Australian retailers look set to be battered by one of their worst Christmas seasons since the global financial crisis, as consumers shift away from traditional gifts to experiences and donations.
Plunging consumer confidence and $25 billion worth of tax cuts have done little to send people back to the shops, but bricks and mortar retailers are being hit on two fronts as the slow economic growth combines with a fundamental shift in consumer preferences.
Pre-Christmas consumer confidence is now at its lowest since 2008, according to the latest ANZ-Roy Morgan Consumer Confidence survey. GST revenue is down by more than $550 million on what was expected in the federal budget.
Commonwealth Bank chief economist Michael Blythe said the bank’s household spending intentions survey showed a reluctance by consumers to spend on goods and a trend towards spending on experiences such as travel and entertainment.
“The weakness in the indicators is centred on spending on goods, which continues to track sideways at low levels. In contrast, spending on experiences is generally trending higher,” Mr Blythe said.
“Entertainment spending intentions are rising quickly. Travel spending intentions are inching higher.”
Reflecting the change in consumer preferences, the Australian Bureau of Statistics has updated its measure of inflation to give greater weighting to recreation and culture, while downgrading furnishings, clothing and footwear.
Consumers’ move away from material gifts is also backed up by data from major experiential gifting company Redballoon, which has had a 10 per cent increase in traffic in December alone, and an 88 per cent rise in Australians searching for experience-related gifts.
Fellow events company Eventbrite has also reported a pre-Christmas bump, with the company estimating almost 90 per cent of Australian shoppers will spend a quarter of their income on live experiences over the next year.
Similarly, international travel has appeared at the top of shoppers’ Christmas lists, with group travel company Intrepid marking a 17 per cent increase in end-of-year bookings.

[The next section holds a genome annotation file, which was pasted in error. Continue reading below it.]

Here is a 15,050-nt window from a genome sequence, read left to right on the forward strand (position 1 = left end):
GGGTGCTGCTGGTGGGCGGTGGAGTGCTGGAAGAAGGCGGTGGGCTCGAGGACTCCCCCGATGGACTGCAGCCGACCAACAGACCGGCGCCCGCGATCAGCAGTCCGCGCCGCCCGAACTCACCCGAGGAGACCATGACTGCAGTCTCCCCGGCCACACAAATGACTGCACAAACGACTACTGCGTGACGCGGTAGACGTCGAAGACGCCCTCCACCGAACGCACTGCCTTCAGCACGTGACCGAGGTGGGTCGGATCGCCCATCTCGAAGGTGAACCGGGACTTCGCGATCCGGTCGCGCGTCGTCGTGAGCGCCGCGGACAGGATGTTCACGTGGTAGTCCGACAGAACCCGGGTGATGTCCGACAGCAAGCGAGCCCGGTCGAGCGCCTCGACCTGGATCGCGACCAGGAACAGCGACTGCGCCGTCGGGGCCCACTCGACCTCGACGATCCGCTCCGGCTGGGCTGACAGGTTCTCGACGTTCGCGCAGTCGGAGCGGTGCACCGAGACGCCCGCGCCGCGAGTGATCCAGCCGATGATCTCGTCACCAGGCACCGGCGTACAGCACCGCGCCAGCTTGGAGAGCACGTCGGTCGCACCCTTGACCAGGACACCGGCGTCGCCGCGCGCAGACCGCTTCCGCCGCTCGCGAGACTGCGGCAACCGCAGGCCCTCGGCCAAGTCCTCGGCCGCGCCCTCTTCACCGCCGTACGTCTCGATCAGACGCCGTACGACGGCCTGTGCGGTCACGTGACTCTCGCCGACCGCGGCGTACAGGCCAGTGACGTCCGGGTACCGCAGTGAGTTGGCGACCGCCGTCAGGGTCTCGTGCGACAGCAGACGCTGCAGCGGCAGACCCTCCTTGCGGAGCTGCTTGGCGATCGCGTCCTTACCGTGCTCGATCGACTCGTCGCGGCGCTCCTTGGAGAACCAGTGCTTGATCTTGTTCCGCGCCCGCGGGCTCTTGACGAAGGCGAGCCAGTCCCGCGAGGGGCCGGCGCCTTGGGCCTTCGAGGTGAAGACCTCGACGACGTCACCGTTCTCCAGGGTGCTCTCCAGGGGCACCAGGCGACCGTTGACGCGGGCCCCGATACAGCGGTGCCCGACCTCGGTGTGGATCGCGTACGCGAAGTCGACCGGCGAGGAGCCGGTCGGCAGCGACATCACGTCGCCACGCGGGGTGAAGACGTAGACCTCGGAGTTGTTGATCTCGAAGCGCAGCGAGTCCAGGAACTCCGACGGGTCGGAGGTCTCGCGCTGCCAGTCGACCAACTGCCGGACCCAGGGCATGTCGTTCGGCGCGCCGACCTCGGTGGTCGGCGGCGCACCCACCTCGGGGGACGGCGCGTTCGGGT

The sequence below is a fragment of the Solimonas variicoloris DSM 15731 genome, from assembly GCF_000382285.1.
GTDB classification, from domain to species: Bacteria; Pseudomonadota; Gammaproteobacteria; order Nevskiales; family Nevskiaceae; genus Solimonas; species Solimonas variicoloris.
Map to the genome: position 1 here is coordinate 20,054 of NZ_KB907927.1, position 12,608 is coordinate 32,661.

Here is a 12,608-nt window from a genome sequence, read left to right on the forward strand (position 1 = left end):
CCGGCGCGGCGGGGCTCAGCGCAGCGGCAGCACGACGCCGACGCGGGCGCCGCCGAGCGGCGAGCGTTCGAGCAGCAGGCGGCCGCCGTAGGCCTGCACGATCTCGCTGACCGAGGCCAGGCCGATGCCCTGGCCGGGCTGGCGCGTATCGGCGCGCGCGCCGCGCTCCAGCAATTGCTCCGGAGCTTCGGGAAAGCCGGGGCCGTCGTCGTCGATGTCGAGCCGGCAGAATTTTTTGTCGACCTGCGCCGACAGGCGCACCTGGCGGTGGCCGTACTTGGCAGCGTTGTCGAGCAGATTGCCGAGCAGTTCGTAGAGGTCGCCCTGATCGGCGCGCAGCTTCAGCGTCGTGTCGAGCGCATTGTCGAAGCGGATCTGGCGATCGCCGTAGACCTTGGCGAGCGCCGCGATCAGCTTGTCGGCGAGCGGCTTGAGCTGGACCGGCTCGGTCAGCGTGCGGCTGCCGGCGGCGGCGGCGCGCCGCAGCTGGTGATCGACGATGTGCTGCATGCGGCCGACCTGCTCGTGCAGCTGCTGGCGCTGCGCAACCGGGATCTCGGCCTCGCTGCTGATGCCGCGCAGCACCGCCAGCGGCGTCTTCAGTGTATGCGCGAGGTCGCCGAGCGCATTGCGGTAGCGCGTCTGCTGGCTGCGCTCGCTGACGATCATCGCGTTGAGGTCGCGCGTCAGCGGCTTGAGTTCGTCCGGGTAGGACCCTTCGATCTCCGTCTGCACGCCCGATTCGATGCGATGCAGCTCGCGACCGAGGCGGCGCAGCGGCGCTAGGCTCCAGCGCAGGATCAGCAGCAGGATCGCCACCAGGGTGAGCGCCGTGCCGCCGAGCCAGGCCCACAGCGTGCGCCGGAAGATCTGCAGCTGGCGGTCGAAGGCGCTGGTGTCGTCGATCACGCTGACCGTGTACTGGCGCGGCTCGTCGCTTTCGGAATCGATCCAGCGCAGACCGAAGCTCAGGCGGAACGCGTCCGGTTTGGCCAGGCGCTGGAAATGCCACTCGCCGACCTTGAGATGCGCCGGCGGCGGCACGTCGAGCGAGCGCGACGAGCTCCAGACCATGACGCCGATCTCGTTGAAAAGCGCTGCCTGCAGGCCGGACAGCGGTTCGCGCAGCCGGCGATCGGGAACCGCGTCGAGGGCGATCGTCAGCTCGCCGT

But with catastrophic bushfires ravaging the country’s east coast and fire crews desperate for funding, a growing number of shoppers are shying away from gifts altogether.
Local charities collecting for bushfire appeals said they had heard of numerous people giving donations instead of presents this year.
“We’ve received great support from the community, with people telling us they are making donations to the Vinnies Bushfire Appeal as a Christmas gift for family and friends,” Yolanda Saiz, acting chief executive of Vinnies NSW said.
“We’ve heard from some people who are planning to put the donation receipt into a Christmas card and leave it under the tree.”
That’s the plan for Gold Coast marketing manager and sustainability blogger Larissa Tedesco. An advocate of sustainable gifting, she’s suggested to her friends and family that they make bushfire donations this year as gifts.
“I feel like it’s very selfish to go and buy things that are quite superfluous rather than actually helping people that might be in need,” she said.
“We don’t necessarily need 10 gifts under the tree, I think that’s totally unnecessary.”
She believes the smoke haze covering much of the country’s east coast has served shoppers with a wake-up call to be more thoughtful this holiday season.
“I think people are considering their priorities a little differently this year.”
But market-watchers believe a change in habit could be short-lived, with Indeed economist Callam Pickering believing the turnaround in the property market could lead to an increase in spending on goods in the new year.
“Real estate and financial services will benefit directly and retail may benefit indirectly via the wealth effect,” he said. “Higher property values boost the assets of millions of Australians, and economists believe that makes them more likely to consume goods and services.”
Ms Tedesco is cognisant of the negative impact to business a broad switch to sustainable gifting could cause but believes this is something shopkeepers will be forced to face, saying it’s “far-fetched” to expect constant, year-on-year growth.
“Always expecting to see more growth and more money coming can form a very dangerous cycle,” she says.
“Climate change is real. We can see the bushfires happening right now, and it’s the price for the destruction that we’ve been causing for the past 50 years.”
This story was originally published in the Sydney Morning Herald. Read the original story here.
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